Today, Australian teen and pre-teen boys will become the first in the world to receive Gardasil, the cervical cancer vaccine.
Australian boys aged 12-13 will be vaccinated at schools around the country from today. Boys aged 14-15 will also be vaccinated in the coming months as part of a free program.
So, why are boys receiving the cervical cancer vaccine when they don’t actually have a cervix?
Gardasil – commonly called the cervical cancer vaccine – was developed by Australian of the Year, Professor Ian Frazer after years of studying Human Papillomavirus (HPV). The vaccine protects against four strains of HPV including HPV16 and HPV-18, which are responsible for almost three quarters of cervical cancer cases in women and also most of the cases of penile, anal, vulvar and vaginal cancers.
Of course, men can get anal and penile cancers, which are relatively rare but potentially deadly. Men can also pass on the HPV virus to their partners – who can get cervical cancer. HPV is also spread by oral sex and can cause HPV-related tonsil cancers – which happen almost as frequently in men, as the cervical cancers do in women.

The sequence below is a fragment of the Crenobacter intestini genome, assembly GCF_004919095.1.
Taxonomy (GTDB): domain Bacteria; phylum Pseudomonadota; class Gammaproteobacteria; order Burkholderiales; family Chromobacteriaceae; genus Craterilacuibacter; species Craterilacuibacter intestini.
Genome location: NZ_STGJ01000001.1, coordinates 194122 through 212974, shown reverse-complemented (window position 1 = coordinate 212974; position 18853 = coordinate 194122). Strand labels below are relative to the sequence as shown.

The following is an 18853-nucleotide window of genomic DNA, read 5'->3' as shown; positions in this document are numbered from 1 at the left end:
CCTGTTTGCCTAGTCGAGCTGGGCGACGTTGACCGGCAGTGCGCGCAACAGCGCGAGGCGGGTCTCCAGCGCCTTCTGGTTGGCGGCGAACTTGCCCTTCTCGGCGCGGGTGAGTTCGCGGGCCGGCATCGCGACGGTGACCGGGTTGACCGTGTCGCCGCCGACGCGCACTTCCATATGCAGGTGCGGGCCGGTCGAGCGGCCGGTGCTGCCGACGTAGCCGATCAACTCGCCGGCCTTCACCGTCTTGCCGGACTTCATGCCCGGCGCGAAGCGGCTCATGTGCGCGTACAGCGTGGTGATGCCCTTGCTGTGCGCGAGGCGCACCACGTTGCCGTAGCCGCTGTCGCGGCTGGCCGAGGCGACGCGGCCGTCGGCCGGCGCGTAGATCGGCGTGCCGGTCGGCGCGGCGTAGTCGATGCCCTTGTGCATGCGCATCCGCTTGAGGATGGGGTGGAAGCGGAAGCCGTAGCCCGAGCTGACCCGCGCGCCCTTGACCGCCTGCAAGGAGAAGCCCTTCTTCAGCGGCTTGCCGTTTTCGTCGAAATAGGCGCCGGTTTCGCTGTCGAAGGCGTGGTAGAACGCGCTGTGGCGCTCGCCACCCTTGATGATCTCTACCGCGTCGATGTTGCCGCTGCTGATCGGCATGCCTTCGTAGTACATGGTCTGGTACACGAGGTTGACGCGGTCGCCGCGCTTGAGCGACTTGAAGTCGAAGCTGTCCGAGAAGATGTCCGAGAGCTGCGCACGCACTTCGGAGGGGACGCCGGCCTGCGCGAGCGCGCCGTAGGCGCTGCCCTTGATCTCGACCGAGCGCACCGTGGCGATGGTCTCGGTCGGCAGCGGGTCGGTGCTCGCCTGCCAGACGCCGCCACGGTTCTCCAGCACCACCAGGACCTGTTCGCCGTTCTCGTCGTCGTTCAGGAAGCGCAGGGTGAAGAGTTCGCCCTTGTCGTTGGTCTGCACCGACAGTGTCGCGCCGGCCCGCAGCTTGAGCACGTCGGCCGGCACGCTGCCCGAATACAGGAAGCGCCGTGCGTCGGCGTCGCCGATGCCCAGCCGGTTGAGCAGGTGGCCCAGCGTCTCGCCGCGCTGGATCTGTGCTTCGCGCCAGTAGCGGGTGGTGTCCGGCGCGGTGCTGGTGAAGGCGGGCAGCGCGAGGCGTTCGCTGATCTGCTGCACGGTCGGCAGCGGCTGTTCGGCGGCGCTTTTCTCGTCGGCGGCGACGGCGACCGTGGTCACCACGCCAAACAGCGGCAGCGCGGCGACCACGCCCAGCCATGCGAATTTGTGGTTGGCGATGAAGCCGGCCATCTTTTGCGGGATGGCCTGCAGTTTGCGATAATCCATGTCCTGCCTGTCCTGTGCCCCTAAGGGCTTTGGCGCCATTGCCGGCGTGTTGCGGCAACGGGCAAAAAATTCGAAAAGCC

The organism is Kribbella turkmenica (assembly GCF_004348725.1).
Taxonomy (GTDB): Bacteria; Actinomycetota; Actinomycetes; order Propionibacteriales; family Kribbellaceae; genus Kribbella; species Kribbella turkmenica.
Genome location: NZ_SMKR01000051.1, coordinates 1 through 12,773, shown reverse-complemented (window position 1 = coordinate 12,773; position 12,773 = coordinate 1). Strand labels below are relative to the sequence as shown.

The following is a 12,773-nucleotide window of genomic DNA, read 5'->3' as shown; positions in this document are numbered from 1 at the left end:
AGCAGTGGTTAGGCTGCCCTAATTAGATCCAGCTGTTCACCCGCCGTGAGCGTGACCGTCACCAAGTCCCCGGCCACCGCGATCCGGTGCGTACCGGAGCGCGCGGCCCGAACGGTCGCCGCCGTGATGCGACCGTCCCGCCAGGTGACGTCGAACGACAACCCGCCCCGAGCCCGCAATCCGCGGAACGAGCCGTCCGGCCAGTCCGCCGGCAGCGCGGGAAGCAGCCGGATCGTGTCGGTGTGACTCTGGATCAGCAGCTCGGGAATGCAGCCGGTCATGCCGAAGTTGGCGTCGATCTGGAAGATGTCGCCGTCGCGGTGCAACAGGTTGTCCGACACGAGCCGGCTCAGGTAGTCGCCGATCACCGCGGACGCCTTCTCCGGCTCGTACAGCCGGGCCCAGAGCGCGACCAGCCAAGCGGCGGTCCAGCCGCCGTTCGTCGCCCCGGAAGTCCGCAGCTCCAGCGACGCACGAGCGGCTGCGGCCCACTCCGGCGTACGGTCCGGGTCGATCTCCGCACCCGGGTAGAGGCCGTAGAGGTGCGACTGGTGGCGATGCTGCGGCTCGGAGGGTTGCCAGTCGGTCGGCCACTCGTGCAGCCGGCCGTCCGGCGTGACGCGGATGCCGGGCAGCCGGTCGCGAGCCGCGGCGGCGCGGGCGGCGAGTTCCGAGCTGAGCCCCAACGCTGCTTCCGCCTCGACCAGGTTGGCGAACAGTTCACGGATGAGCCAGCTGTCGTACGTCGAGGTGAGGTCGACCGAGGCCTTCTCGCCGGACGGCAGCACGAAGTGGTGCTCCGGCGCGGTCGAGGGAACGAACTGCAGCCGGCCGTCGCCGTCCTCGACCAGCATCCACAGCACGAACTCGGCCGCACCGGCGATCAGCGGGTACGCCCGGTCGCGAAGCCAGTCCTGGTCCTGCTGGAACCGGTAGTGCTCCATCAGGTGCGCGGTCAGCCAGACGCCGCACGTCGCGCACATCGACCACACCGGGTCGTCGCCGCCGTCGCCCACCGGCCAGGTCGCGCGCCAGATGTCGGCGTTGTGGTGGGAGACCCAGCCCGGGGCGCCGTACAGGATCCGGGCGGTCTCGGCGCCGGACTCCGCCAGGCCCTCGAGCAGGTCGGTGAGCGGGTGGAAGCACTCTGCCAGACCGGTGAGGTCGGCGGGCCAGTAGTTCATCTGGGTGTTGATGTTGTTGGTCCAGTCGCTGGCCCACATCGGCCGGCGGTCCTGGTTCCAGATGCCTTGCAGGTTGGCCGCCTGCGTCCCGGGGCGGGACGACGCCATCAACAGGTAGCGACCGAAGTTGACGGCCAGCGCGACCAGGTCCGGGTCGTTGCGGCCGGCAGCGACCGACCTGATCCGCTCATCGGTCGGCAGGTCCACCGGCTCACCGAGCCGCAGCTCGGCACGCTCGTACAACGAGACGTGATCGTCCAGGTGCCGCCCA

These ‘peripheral’ cancers are not always nearly so deadly as cervical cancer (which kills hundreds of thousands of women each year) but they can still cause major health problems and occasionally death.
So – the case to get boys jabbed is pretty clear.
To gain an idea of just how widespread HPV is in men, a recent study found that as many as half the adult men in Brazil, Mexico and the United States carry HPV.
And sure, the male cancers might be rare but in the US there were still 5000 new cases of anal cancer in 2010. So while women get most of the cancer risk – men are still not free from harm when it comes to HPV.
Last year, Federal Minister for Health, Tanya Plibersek said providing the HPV vaccine to boys would protect them and increase the effectiveness of the vaccination program for girls.
“Every parent wants their child to be healthy and that is why the Australian Government is delivering the best protection we have against HPV related cancer through this vaccine,” said Ms Plibersek.
“By building on Australia’s world-class immunisation program, we’re stopping preventable HPV related disease and cancers, and that makes a difference to the quality of life of our families.
“Already the HPV vaccine has had an impact – significantly reducing the number of lesions that lead to cervical cancer amongst women in the vaccinated age group. It is estimated that a quarter of new infections will be avoided by extending the vaccine to boys.”
Further information is available in the fact sheet on the Immunise Australia Program Website.